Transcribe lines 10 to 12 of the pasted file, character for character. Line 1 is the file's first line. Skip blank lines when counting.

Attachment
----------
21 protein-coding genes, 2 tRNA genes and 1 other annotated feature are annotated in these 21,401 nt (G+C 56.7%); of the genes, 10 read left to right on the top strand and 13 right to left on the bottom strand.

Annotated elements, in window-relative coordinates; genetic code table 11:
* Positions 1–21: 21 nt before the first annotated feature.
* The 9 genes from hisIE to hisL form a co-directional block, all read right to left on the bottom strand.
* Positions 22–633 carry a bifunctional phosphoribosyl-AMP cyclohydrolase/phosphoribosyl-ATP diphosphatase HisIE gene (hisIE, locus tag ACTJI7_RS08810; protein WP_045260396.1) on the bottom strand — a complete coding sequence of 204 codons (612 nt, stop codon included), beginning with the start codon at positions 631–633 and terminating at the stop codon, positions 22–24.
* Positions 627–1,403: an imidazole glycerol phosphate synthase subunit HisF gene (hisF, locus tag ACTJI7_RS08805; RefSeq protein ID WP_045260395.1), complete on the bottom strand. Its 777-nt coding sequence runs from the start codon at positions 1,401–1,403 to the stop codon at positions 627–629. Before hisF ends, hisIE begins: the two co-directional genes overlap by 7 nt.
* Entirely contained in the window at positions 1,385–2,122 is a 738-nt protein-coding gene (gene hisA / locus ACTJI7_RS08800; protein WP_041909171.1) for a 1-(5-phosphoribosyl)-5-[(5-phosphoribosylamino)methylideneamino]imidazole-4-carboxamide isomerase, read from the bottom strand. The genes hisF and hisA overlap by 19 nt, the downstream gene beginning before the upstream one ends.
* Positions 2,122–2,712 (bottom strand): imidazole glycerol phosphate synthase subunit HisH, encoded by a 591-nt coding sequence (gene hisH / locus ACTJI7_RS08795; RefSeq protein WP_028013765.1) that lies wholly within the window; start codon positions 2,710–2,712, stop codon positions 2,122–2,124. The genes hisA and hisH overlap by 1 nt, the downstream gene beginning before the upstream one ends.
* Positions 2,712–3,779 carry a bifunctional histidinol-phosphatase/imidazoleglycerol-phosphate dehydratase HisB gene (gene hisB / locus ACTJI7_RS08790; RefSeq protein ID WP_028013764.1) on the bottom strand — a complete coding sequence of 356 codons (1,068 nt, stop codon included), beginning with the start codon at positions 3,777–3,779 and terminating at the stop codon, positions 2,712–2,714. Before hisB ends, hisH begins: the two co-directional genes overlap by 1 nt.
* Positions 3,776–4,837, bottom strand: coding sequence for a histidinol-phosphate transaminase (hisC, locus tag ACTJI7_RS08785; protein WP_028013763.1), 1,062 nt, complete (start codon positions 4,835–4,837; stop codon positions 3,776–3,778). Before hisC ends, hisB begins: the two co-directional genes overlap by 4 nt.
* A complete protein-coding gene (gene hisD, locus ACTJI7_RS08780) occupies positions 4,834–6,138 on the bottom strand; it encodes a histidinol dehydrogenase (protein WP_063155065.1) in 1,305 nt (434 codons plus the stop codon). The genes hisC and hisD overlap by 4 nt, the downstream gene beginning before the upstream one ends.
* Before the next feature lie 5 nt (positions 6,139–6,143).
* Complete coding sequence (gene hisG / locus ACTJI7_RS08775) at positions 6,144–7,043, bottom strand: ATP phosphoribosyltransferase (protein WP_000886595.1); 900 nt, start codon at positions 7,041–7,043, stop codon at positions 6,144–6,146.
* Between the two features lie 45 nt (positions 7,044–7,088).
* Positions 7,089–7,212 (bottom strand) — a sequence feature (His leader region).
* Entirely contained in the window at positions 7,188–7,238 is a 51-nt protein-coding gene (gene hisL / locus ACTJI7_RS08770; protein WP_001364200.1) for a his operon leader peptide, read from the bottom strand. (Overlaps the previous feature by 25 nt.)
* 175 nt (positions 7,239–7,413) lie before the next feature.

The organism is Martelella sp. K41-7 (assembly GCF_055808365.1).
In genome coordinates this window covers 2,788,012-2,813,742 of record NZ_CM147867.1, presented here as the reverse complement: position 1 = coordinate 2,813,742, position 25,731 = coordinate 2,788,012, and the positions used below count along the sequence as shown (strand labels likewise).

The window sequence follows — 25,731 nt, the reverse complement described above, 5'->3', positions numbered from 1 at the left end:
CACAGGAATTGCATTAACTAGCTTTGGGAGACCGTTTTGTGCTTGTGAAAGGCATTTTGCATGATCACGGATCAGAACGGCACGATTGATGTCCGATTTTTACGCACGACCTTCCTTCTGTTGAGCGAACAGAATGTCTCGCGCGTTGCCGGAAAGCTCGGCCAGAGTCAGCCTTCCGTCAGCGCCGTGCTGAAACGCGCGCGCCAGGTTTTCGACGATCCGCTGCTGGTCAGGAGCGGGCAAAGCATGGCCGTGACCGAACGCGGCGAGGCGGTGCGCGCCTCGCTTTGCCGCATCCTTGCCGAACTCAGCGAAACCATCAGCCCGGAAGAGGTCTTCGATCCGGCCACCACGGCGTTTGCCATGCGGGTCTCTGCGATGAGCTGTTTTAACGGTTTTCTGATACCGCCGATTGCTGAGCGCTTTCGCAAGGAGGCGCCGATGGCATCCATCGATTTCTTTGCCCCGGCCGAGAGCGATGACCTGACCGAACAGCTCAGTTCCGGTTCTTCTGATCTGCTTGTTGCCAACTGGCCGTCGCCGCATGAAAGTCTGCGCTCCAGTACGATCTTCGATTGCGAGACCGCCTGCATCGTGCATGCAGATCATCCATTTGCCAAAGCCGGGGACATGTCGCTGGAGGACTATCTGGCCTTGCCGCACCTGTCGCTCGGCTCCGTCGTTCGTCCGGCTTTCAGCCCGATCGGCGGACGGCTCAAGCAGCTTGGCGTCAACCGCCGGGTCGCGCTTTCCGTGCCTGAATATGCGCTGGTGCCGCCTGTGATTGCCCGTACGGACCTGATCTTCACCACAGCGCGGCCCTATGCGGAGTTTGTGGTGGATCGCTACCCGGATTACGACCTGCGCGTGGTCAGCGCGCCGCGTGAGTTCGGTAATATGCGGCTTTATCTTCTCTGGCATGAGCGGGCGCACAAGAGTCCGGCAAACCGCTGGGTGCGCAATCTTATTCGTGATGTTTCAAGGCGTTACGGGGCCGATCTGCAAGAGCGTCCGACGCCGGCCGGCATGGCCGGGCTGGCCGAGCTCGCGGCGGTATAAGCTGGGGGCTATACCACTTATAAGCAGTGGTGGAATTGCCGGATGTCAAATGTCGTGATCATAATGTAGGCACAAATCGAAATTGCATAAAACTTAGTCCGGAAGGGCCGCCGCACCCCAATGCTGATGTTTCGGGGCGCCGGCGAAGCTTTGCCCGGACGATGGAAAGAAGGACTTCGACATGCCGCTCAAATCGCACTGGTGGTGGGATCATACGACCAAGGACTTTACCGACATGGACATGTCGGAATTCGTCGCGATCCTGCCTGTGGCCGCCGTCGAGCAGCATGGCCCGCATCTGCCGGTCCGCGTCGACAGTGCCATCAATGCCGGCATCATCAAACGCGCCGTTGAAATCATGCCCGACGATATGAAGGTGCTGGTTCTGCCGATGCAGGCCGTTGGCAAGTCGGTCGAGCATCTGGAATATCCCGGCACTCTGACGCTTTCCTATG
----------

* Positions 3,776–4,837, bottom strand: coding sequence for a histidinol-phosphate transaminase (hisC, locus tag ACTJI7_RS08785; protein WP_028013763.1), 1,062 nt, complete (start codon positions 4,835–4,837; stop codon positions 3,776–3,778). Before hisC ends, hisB begins: the two co-directional genes overlap by 4 nt.
* A complete protein-coding gene (gene hisD, locus ACTJI7_RS08780) occupies positions 4,834–6,138 on the bottom strand; it encodes a histidinol dehydrogenase (protein WP_063155065.1) in 1,305 nt (434 codons plus the stop codon). The genes hisC and hisD overlap by 4 nt, the downstream gene beginning before the upstream one ends.
* Before the next feature lie 5 nt (positions 6,139–6,143).